Calling Pakistan "terroristan", External Affair Minister S Jaishankar has said that New Delhi can't talk to a country that sponsors terror and uses it as a state policy.
Speaking at Asia Society in New York, Jaishankar said, "They have to accept the model which they have built for themselves no longer works. You cannot in this day and age, conduct policy using terrorism as a legitimate instrument of statecraft, that is at the heart of the issue. We have no problem in talking to Pakistan, we have a problem talking to terroristan."
Jaishankar further said Pakistan's reaction towards India removing special status for Jammu and Kashmir on August 5 is of "anger and frustration" since the country has "created an entire industry of terrorism to deal with Kashmir issue. It is bigger than that, they created for India" and they "now see an investment of 70 years undercut if this policy succeed".
Pakistan, in the aftermath of India's decision to remove special status, has raked up the issue globally but hasn't got any attraction.
Jaishankar urged Pakistan to do "something for its own good, if it does that it would enable normal neighbourly relation with India."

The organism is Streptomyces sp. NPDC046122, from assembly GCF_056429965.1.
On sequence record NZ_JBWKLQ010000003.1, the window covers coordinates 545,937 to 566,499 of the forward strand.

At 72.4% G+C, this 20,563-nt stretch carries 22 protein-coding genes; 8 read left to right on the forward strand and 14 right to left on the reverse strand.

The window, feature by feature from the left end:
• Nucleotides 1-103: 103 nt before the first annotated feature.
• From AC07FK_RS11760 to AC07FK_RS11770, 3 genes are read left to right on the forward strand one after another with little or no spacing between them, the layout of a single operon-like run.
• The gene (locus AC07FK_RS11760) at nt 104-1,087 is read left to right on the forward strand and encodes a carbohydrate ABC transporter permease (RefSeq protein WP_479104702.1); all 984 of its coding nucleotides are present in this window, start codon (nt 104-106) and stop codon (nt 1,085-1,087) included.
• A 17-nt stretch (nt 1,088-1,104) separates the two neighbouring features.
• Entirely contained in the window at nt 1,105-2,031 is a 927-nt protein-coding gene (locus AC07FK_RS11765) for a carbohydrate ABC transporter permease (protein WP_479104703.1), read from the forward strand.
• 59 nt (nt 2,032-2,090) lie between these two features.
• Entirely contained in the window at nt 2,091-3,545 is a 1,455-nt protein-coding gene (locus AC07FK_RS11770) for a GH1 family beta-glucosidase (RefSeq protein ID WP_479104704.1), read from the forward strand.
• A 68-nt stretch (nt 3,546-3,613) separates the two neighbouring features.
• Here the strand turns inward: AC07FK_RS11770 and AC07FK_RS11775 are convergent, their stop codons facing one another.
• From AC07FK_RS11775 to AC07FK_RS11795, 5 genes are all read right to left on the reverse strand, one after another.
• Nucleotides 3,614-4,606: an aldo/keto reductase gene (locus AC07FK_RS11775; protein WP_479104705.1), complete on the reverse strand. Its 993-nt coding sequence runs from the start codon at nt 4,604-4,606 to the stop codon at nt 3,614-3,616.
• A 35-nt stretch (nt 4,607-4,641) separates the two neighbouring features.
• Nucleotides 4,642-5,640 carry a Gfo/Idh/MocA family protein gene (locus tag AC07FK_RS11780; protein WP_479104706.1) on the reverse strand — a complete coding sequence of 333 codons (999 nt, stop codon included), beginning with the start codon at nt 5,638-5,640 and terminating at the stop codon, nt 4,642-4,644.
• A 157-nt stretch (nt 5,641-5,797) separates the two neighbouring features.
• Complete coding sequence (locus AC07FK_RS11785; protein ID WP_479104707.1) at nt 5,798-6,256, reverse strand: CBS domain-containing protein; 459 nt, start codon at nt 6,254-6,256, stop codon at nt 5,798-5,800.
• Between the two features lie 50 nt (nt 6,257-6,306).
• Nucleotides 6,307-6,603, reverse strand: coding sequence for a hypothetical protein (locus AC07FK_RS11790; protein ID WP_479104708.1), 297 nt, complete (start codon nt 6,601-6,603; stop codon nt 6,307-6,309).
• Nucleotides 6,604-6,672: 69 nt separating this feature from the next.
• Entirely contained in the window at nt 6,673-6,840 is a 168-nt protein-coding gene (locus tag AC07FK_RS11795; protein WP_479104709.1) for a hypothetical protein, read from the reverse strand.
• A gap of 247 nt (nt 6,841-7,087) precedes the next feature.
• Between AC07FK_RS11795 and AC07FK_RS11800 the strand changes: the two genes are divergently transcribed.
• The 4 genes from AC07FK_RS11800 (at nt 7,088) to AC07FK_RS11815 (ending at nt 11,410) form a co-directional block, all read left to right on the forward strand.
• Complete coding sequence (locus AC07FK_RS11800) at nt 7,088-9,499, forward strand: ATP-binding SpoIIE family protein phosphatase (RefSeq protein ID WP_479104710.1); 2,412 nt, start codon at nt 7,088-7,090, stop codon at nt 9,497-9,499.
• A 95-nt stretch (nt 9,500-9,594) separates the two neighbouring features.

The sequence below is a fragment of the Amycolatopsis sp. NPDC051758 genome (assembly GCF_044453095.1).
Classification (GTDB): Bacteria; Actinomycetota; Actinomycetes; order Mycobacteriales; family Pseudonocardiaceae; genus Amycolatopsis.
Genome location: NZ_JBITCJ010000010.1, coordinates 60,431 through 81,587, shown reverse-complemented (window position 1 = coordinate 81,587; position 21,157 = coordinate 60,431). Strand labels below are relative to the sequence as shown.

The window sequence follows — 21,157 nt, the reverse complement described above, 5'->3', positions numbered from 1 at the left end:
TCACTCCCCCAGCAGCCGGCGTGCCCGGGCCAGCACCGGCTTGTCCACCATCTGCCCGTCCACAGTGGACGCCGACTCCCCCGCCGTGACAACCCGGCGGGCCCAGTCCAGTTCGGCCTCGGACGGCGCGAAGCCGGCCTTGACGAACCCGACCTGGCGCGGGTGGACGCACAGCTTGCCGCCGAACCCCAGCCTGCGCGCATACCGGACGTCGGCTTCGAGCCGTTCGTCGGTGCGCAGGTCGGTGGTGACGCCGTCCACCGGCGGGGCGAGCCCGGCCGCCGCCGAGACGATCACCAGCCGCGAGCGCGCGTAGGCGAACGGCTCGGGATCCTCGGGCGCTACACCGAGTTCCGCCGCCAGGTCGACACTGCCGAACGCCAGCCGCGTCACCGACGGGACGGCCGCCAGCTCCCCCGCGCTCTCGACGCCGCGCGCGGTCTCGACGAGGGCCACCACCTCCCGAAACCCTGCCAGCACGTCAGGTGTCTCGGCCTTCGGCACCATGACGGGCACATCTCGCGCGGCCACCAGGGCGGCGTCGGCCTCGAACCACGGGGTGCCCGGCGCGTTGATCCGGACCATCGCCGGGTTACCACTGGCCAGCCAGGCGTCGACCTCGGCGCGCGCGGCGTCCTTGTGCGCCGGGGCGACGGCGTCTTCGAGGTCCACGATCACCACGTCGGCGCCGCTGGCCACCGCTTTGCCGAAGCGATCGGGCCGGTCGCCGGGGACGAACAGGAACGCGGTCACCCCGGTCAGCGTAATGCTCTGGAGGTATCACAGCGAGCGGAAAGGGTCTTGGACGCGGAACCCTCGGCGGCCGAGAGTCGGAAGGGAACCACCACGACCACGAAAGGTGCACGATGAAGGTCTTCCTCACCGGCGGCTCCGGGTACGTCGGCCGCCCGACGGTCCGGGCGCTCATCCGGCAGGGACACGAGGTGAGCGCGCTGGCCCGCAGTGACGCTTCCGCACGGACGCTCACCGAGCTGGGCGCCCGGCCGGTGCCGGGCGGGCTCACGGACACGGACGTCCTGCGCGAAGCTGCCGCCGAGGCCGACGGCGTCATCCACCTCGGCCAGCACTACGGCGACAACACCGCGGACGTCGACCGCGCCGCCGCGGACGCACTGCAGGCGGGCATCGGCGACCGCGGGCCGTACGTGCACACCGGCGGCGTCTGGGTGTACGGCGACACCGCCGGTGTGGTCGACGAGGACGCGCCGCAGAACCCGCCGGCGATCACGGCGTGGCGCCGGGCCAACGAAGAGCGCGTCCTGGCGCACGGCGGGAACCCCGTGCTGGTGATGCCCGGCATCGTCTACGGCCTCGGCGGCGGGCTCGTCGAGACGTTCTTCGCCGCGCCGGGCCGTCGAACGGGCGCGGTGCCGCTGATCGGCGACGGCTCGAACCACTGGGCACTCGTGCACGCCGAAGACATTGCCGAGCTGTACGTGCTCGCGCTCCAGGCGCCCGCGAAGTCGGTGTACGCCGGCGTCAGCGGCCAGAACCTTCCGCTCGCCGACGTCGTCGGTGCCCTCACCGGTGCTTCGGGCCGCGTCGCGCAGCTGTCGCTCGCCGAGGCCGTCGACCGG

Highlighting the issue of cross border terrorism emanating from Pakistan, Jaishankar said, "The issue between India and Pakistan, it's not like we agree on everything else, we have a wonderful relationship and there is Kashmir issue. We had an attack in Mumbai, the last time I checked Mumbai was not part of Kashmir. If Pakistani terrorist can attack states and regions, we need to recognise there is a bigger problem".
Explaining further Jaishankar said, "The problem is in the mindset. Every time there is a change of government, look it's new, I have nothing to do with earlier guys, it's all their fault. Point is, there is a fundamental issue which they need to understand, and we need to encourage them to do, that is to do away with terrorism. They know where the camps are. Anyone knows where the camps are, just google that."
Jaishankar urged Pakistan to do 'something for its own good, if it does that it would enable normal neighbourly relation with India.'